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3 Achievement First Students Headed to Yale

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At Achievement First Amistad High School in New Haven, achievement isn’t just in the name. Three young men have done something remarkable.

 “It’s very rare,” said Attallah Sheppard, dean of College Services. “It’s never been done before so we were just celebrating that as a team this year.”

Going to college is a way of life at Achievement First, but it’s the one right down the street that’s got everyone buzzing. Jhon Escobar, Alex Guzhnay and Justin Champion were all accepted into Yale University.

“I was so excited, I just went right away to hug my family,” said Jhon Escobar. “I was yelling the whole time.”

“Beyond excited,” said Alex Guzhnay. “Honestly words can’t even describe the feeling that I had.”

Attallah Sheppard says they all worked together for this moment.

Future Yale Students
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From left: Alex Guzhnay, Jhon Escobar and Justin Champion all were admitted into Yale University's Class of 2024.

“It was really a collective and community effort to support them in their applications, but our school was super thrilled that all three of them got admitted,” said Sheppard.

She says Achievement First is strategic with their efforts to get kids into college. So far this year, students have been accepted into schools including Brandeis, Stamford, Franklin & Marshall, and Mt. Holyoke. Of the students, 85 percent are first-generation college students, making the Yale admissions even more special.

“We pride ourselves on creating those opportunities here for our students so that they can unlock their potential and compete with the best of them,” said Sheppard.

College pennants are posted around the school, and students start thinking about college as freshmen. By junior year, they begin targeting their applications.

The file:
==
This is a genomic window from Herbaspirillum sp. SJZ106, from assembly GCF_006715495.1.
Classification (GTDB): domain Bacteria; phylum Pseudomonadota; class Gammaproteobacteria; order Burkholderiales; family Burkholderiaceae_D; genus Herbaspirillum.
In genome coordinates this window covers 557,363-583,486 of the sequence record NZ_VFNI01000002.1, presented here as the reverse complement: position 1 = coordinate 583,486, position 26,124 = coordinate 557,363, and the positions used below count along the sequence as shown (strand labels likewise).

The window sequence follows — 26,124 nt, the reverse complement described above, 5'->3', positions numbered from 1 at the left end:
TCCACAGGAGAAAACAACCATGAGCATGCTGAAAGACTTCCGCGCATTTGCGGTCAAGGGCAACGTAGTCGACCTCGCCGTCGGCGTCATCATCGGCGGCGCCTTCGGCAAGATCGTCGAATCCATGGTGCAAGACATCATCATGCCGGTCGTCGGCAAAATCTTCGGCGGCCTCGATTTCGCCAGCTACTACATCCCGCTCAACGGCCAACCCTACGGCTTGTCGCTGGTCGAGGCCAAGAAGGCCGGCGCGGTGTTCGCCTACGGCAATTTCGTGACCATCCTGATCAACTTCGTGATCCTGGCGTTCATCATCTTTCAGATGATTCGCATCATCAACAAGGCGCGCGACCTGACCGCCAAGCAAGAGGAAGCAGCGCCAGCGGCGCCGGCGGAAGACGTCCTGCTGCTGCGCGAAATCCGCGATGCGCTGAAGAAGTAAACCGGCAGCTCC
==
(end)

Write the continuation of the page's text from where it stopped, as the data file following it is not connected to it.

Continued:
“All that hard work ended up paying off and that’s something that’s priceless to me,” said Guzhnay.

His family is from Ecuador, and he says they were hit hard during the recession. He credits all of their sacrifices over the years, and says he learned from them how to persevere. And the road to Yale was familiar territory. His brother David is also an Achievement First and Yale grad.

“He was very excited just because the opportunity to have a brother also go to the same college that he went to,” said Guzhnay.

Escobar’s family is also from Ecuador and excited about his acceptance.

“It was a relief on my part because I know it was his dream school,” said his sister Kimberly, a sophomore at Achievement First.

 “The feeling is like ‘I really did it,’” said Escobar. “All of that was not for nothing. All the time I spent studying, the sacrifices I made for myself that others wouldn’t, it really paid off.”

On a trip to Ecuador he saw amputees that he wanted to help, but says he couldn’t do anything. At Yale, he’s got a plan.

“I feel like the biomedical engineering, specifically focusing on prosthetics could really be a way I could help impact them,” said Escobar.

Guzhney says he was inspired after canvasing New Haven for local campaigns. Hopes to make a difference for others after graduation.

“In five years I can see myself as a legislator or politician, a public servant,” said Guzhnay.

All three have known each other since freshman year. Champion and Guzhnay have known each other since elementary school, and Guzhnay and Escobar are soccer captains at Achievement First. The weight of their success isn’t lost on them.

“After talking to some of my freshman friends and sophomore friends, I think being able to see three people our school get into Yale is very important to them,” said Guzhnay. “Being able to see someone who puts in so much effort – someone they know who puts in so much effort -- have all that work eventually pay off somehow. I think that’s something a lot of kids these days kind of need. A little bit of motivation, an example to follow.”

While Guzhnay and Escobar are excited about Yale, Champion says he is too. But he’s also waiting to hear back from Georgetown University before he makes a final decision.

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